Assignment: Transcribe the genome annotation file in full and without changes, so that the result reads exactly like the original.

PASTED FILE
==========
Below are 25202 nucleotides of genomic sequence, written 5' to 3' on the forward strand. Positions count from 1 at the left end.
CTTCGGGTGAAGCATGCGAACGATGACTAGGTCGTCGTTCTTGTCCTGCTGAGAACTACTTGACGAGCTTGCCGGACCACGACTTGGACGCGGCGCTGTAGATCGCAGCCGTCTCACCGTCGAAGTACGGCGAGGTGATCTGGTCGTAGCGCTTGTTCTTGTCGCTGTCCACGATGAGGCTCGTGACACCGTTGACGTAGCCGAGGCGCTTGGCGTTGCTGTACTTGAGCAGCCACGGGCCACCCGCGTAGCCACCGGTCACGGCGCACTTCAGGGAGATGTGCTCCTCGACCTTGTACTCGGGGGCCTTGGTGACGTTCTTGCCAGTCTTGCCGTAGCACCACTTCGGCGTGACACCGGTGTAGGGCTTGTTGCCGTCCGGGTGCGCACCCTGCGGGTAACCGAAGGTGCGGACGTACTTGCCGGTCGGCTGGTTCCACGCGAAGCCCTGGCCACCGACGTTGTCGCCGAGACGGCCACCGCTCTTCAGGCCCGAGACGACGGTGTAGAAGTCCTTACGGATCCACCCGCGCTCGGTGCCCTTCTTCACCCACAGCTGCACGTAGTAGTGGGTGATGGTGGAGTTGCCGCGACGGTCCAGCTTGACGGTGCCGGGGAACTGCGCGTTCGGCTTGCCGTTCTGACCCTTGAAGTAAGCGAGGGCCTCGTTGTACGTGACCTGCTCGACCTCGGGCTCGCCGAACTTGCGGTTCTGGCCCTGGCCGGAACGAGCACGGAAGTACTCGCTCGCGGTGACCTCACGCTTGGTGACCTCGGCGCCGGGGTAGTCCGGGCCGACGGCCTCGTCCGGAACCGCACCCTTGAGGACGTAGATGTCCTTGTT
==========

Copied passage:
Below are 25202 nucleotides of genomic sequence, written 5' to 3' on the forward strand. Positions count from 1 at the left end.
CTTCGGGTGAAGCATGCGAACGATGACTAGGTCGTCGTTCTTGTCCTGCTGAGAACTACTTGACGAGCTTGCCGGACCACGACTTGGACGCGGCGCTGTAGATCGCAGCCGTCTCACCGTCGAAGTACGGCGAGGTGATCTGGTCGTAGCGCTTGTTCTTGTCGCTGTCCACGATGAGGCTCGTGACACCGTTGACGTAGCCGAGGCGCTTGGCGTTGCTGTACTTGAGCAGCCACGGGCCACCCGCGTAGCCACCGGTCACGGCGCACTTCAGGGAGATGTGCTCCTCGACCTTGTACTCGGGGGCCTTGGTGACGTTCTTGCCAGTCTTGCCGTAGCACCACTTCGGCGTGACACCGGTGTAGGGCTTGTTGCCGTCCGGGTGCGCACCCTGCGGGTAACCGAAGGTGCGGACGTACTTGCCGGTCGGCTGGTTCCACGCGAAGCCCTGGCCACCGACGTTGTCGCCGAGACGGCCACCGCTCTTCAGGCCCGAGACGACGGTGTAGAAGTCCTTACGGATCCACCCGCGCTCGGTGCCCTTCTTCACCCACAGCTGCACGTAGTAGTGGGTGATGGTGGAGTTGCCGCGACGGTCCAGCTTGACGGTGCCGGGGAACTGCGCGTTCGGCTTGCCGTTCTGACCCTTGAAGTAAGCGAGGGCCTCGTTGTACGTGACCTGCTCGACCTCGGGCTCGCCGAACTTGCGGTTCTGGCCCTGGCCGGAACGAGCACGGAAGTACTCGCTCGCGGTGACCTCACGCTTGGTGACCTCGGCGCCGGGGTAGTCCGGGCCGACGGCCTCGTCCGGAACCGCACCCTTGAGGACGTAGATGTCCTTGTT